There seems to be a leap of faith from GPS colocation and Bluetooth radio proximity to estimating a risk score for infection transmission. This is compounded by the low penetration of smartphones in India. Too many false positives and false negatives may lead to an unbounded noise-to-signal ratio for infection transmission. Such high noise may actually create confusion and detract from the main effort by sending administrators and policy-makers on wild goose chase. It seems entirely unlikely that such apps can do anything for estimating risk of infection at the micro-level that local community based manual contact tracing cannot do much more effectively. We have the examples of Kerala and Dharavi in Mumbai where such manual methods have led to impressive containments. At best, GPS based geo-location can enable identifying hotspots at the macro-level. Moreover, the utility of contact tracing is limited when there is community transmission, as many instances of spreading will not be caught by it.
The privacy aspects of Aarogya Setu have also not been well thought out. Unlike most other contact tracing applications - for example Apple and Google’s proposal, DP3T, MIT’s Private-Kit and PACT, Singapore’s TraceTogether etc. - it appears that Aarogya Setu uses a static transmission id for every smartphone, fixed at the time of registration. The other applications mentioned above generate a new random token to be used as a fresh id after a pre-specified interval. Aarogya Setu also collects more metadata compared to the other apps - for example the timestamp of the contact, the MAC address, the Bluetooth model name and number of the contacted device. Moreover, the other applications - except Singapore’s TraceTogether assume the centralised server to be untrusted. In contrast, the centralised server is assumed to be completely trusted in Aarogya Setu.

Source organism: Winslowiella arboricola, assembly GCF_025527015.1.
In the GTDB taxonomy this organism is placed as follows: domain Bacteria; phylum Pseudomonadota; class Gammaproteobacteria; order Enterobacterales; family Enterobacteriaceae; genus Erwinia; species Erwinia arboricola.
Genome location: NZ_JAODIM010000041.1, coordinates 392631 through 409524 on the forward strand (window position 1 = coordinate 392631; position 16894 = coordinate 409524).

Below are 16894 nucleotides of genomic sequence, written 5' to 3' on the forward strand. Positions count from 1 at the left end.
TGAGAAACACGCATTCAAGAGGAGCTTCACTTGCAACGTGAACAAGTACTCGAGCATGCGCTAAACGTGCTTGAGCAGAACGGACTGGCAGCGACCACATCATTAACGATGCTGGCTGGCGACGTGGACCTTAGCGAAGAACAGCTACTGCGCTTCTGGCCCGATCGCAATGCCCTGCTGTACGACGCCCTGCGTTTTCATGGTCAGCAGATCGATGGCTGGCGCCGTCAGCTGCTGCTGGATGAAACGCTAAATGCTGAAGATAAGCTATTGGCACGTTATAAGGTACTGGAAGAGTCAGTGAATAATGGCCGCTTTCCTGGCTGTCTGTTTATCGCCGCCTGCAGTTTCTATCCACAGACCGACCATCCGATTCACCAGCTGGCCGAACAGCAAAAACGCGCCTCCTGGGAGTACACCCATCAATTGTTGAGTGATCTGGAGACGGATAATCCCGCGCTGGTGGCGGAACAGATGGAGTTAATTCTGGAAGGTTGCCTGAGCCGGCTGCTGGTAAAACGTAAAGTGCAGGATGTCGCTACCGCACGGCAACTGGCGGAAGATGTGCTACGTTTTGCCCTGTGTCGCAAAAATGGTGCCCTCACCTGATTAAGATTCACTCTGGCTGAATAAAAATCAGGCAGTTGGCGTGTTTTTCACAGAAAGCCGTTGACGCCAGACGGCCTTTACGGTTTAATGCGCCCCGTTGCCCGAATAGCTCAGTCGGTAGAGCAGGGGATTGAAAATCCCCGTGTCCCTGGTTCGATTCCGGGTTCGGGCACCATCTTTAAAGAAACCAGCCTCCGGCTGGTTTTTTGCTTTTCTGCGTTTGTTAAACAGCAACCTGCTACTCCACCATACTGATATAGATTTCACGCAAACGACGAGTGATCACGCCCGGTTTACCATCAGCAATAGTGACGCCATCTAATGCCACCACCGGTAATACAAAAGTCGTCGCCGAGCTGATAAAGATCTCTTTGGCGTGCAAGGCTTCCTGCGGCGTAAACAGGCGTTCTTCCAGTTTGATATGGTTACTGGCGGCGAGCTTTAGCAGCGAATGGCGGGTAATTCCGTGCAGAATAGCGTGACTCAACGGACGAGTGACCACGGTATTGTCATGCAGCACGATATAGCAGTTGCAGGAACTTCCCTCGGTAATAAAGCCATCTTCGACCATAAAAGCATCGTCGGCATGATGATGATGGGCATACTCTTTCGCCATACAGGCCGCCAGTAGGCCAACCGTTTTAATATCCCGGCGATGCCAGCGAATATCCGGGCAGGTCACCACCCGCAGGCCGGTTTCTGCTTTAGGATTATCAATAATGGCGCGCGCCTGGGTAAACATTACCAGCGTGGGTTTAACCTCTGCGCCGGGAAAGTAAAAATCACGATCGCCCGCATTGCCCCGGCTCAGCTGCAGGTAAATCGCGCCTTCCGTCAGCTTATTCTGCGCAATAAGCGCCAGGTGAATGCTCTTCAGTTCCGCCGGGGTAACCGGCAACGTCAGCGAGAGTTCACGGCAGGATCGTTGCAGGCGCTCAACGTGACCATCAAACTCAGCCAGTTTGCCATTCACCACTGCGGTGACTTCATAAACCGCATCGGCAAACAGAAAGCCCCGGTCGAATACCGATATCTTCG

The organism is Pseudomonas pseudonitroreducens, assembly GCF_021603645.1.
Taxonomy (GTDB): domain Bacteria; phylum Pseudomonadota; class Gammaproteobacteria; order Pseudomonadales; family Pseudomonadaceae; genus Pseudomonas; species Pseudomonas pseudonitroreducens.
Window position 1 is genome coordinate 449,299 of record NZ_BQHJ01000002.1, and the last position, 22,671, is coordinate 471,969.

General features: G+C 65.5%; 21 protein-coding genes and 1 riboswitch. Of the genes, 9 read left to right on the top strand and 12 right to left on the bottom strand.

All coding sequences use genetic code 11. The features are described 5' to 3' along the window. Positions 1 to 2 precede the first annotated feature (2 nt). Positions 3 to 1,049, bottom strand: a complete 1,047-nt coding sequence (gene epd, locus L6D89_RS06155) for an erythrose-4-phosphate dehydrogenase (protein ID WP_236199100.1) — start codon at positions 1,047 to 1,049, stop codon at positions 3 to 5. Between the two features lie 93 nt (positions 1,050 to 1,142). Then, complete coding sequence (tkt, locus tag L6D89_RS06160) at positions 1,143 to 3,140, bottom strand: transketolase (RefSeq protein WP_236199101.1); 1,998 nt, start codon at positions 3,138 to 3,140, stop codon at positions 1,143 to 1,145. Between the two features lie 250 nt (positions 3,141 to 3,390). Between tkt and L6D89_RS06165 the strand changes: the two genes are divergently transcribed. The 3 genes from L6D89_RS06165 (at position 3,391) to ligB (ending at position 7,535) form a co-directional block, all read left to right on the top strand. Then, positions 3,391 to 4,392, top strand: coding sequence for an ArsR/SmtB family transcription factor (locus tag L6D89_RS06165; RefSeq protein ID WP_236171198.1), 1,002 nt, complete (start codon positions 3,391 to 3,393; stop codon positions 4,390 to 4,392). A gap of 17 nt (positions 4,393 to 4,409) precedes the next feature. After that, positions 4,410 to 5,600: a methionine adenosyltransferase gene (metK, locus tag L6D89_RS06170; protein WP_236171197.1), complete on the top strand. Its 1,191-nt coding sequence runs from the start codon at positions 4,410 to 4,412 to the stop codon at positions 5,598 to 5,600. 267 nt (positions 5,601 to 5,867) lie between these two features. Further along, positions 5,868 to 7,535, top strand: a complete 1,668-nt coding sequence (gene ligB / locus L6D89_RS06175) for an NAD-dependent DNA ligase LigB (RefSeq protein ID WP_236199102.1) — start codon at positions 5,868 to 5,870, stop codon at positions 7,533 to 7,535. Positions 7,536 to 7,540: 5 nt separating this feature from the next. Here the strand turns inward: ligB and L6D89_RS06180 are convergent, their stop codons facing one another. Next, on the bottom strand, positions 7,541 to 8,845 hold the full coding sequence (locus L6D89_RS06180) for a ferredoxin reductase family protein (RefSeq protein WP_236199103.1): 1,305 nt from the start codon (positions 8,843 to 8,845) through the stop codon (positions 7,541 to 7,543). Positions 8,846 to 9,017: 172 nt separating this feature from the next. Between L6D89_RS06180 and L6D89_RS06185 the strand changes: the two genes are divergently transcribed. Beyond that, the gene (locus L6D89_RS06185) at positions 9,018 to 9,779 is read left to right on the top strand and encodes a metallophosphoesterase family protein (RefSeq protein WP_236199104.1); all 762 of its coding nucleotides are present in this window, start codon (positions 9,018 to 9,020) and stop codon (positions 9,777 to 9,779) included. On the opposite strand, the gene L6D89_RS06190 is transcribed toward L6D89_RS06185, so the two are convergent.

The static id and the additional metadata that Aarogya Setu collects - especially the time stamps and geolocations - make it vulnerable to privacy attacks by users. By collecting auxiliary information from secondary sources, and by possibly colluding with other users, an attacker may orchestrate a triangulation attack to de-anonymise and identify a person deemed to be at high risk of spreading the infection.
Also, Aarogya Setu reveals an estimation of “infection risk" within a radius of 10−500m to its users. This seems unwise when the stigma and fear have grown larger than the disease, and there are several reports of doctors, service staff, as well as members of vulnerable communities being targeted and stigmatised for fear of spreading the virus.
Though the source code of a version of the app is now public, the design details outlining the conceptual principles, and the server-side details, are not publicly available. Without any clearly specified access control protocol and purpose limitation architecture at the central server, and in the absence of any regulatory oversight, illegal identification of users and other violations are also possible at the server. Public applications definitely need to be more transparent in their design.
Aarogya Setu appears to be a classic example of technological-solutionism. Coupled with inadequate privacy protection, it does not appear to be proportionate. We need to introspect about the processes that led to its emergence as a foremost scientific and policy response tool in our fight against covid.
Bhaskaran Raman is a professor of Computer Science and Engineering at IIT Bombay. Subhashis Banerjee is a professor and Subodh Sharma is an assistant professor of Computer Science and Engineering at IIT Delhi. Views expressed are their own.